What to expect from the park creation process

Whether you have been invited to provide your insight on the design of a new park or have taken it upon yourself to begin the process of improving your neighborhood’s greenspace, building a park is a long (but worthy) process. This article offers a schedule which represents the typical park building stages involved in TPL projects, which varies relative to a park’s unique timeline, size, and stakeholders. These stages are adapted from the Trust for Public Land’s participatory design approach.

 Image: Schedule of  the parks creation process
 

Phase 1: Plan

1. Begin with partnerships and meaningful community engagement

Forming partnerships with strong community organizations who share your values, bring a unique skillset to the team, and are determined to get a park built is vital to a project’s success and will help kick-start building relationships with the community. Partners typically include: landscape architects, City departments, and local neighborhood organizations.

  • Partnerships are often formalized through a Memorandum of Understanding

2. Choose a location

You can strategically locate a park to maximize how many people it serves, and what benefits the park can provide through GIS data, specifically ParkServe; consultations with partners; and engaging the community.

  • At this point, it might emerge that the site envisioned may not be the ideal space for long-term success.

3. Tap into partnerships to raise funds

The vision for a park project is made stronger with partners and community members. With that strong vision, partners with a lens to fields such as climate, arts, or health can tap into unique public and private dollars.

  • Budgets for parks depend on the size, amenities and much more, but for a benchmark, green schoolyards typically cost $1-2 million.

4. Engage the community in participatory design

This very important phase is all about building relationships and trust. Regular community meetings, pop-up events, site visits, artistic prompts, and surveys are useful mechanisms for shaping the design of the park with the community. It’s valuable to have project partners, especially landscape architects, at these events.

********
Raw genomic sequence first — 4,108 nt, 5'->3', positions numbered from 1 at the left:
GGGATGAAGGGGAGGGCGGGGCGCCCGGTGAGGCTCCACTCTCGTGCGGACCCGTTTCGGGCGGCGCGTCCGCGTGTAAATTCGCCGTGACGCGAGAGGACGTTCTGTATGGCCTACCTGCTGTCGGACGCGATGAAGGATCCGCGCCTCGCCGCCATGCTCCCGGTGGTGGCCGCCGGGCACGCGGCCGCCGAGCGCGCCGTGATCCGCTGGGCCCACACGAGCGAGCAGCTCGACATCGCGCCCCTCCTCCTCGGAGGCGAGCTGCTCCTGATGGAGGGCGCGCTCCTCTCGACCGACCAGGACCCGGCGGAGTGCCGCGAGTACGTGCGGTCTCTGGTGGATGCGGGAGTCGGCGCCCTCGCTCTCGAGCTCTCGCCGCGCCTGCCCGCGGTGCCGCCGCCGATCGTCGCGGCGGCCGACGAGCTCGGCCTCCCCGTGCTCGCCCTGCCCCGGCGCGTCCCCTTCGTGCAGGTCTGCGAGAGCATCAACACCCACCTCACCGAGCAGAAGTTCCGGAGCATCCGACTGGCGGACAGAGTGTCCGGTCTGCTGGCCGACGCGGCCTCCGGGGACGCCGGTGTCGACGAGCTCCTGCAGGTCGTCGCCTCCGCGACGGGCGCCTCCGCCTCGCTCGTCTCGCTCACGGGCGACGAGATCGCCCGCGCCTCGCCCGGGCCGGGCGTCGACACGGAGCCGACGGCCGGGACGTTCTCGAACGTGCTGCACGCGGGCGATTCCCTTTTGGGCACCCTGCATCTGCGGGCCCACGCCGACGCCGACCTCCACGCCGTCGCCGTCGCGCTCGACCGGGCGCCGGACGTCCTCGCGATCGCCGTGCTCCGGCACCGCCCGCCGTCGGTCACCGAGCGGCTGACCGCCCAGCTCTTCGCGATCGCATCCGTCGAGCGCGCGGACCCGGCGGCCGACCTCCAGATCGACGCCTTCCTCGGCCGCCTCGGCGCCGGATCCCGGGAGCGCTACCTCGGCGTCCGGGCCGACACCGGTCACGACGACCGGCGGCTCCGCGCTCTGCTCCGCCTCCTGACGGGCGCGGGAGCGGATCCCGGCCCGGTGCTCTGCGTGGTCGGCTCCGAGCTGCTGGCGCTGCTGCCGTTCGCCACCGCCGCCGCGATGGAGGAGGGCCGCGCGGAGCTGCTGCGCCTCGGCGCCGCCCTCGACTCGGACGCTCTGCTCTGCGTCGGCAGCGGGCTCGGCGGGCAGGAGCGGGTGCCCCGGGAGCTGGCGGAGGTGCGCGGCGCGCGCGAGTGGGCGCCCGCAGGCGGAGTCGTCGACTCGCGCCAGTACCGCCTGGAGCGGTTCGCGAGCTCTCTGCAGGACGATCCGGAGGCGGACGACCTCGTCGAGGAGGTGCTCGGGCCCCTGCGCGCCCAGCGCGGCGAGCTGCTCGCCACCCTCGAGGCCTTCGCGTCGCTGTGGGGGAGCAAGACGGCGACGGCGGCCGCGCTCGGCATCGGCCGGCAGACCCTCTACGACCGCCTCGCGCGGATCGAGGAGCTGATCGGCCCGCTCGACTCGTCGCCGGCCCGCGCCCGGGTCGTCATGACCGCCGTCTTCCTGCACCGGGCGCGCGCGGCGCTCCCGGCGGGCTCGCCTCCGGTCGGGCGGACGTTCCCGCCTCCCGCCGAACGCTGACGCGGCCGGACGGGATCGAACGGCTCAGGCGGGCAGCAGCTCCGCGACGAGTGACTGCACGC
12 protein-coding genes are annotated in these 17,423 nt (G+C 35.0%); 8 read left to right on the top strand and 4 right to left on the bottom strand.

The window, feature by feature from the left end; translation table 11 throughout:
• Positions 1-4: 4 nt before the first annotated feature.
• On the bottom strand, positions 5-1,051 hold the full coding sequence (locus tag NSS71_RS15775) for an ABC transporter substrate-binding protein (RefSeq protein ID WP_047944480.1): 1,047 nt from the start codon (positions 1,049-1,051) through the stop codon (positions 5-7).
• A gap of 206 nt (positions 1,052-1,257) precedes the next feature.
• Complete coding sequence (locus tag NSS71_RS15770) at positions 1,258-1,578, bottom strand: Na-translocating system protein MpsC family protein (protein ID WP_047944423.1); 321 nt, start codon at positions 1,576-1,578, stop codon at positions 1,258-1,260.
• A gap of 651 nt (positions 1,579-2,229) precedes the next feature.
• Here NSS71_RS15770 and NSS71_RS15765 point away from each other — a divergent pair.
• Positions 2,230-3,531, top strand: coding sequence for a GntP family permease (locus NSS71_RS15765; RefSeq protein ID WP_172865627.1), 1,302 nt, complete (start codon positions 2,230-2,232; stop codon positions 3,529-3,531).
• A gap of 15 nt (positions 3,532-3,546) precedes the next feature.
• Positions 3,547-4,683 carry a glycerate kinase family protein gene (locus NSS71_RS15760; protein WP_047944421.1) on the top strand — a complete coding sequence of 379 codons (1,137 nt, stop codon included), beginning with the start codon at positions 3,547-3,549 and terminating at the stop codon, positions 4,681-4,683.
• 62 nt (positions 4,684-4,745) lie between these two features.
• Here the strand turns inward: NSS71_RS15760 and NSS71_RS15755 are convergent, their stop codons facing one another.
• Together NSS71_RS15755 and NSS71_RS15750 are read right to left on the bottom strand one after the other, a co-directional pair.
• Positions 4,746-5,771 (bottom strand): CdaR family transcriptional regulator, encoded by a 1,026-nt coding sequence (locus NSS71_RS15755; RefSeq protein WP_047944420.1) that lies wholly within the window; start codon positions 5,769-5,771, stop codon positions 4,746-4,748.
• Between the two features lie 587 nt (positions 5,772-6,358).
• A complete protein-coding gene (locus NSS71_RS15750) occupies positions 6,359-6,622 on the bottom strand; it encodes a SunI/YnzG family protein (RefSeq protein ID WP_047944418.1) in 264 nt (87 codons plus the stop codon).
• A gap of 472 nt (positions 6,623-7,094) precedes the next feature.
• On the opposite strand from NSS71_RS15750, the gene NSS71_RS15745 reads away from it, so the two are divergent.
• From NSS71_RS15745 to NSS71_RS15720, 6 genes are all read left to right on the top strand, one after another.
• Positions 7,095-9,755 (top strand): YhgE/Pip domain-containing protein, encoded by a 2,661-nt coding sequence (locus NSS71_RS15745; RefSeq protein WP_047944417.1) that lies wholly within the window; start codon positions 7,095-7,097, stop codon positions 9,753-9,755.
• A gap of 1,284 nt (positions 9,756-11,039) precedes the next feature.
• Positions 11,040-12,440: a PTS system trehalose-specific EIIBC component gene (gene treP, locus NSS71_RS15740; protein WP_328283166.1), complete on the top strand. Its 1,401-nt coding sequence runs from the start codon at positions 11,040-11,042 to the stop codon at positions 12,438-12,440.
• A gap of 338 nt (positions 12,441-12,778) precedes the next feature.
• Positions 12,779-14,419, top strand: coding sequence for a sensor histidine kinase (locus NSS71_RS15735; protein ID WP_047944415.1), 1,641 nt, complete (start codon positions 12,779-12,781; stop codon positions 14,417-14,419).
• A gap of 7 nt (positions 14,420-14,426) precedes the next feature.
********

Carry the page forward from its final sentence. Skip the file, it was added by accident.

• Without guaranteed funding to a park, there’s risk of disappointing the community that shaped this vision. 

5. Start to plan and fundraise for park stewardship

Funding for maintenance and stewardship of a park is just as important as the capital to build a park. Diverse funding is available from federal, state, local, and philanthropic sources that can be leveraged through established partnerships.

  • Often communities with the greatest need for a park have access to the least funds to maintain a park.

Opening celebration and ribboncutting at the green schoolyard at PS 115K in New York on November 9th 2020.

Image credit Alexa Hoyer

Phase 2: Build

6. Plan and design park specifics with local authorities and architects

Partners with expertise in site building include landscape architects and city agencies and are necessary to the completion of park vision. They should be brought on to the participatory design process to coordinate feasibility with aspiration.

  • Sometimes you need your design complete to access all necessary funding. 

7. Building and construction of park

At this phase, construction contractors and architects will take the lead in converting the site to a vibrant park. This is a good time for stakeholders to organize around sustaining the park.

  • Unforeseen construction stalls are common

Kiwanis-Methow Park

Image credit Mike Bonnicksen for The Wenatchee World

Phase 3: Steward

8. Park opening

Hold an opening celebration for the community and project partners to see their park vision come to life. Park opening celebrations tend to be where relationships for stewardship ramp up.

  • Park opening celebrations often happen weeks and months after the official day the public can use the park

9. Maintain a safe and clean park with and for the community

To ensure parks continue to be valuable and safe for the community, there must be a budget, staff, and strategy for keeping the park clean and up-to-date.

  • For parks that cannot afford periodic major repairs, it’s important to select the correct materials and equipment for appropriate durability. 

Image credit John Bilderback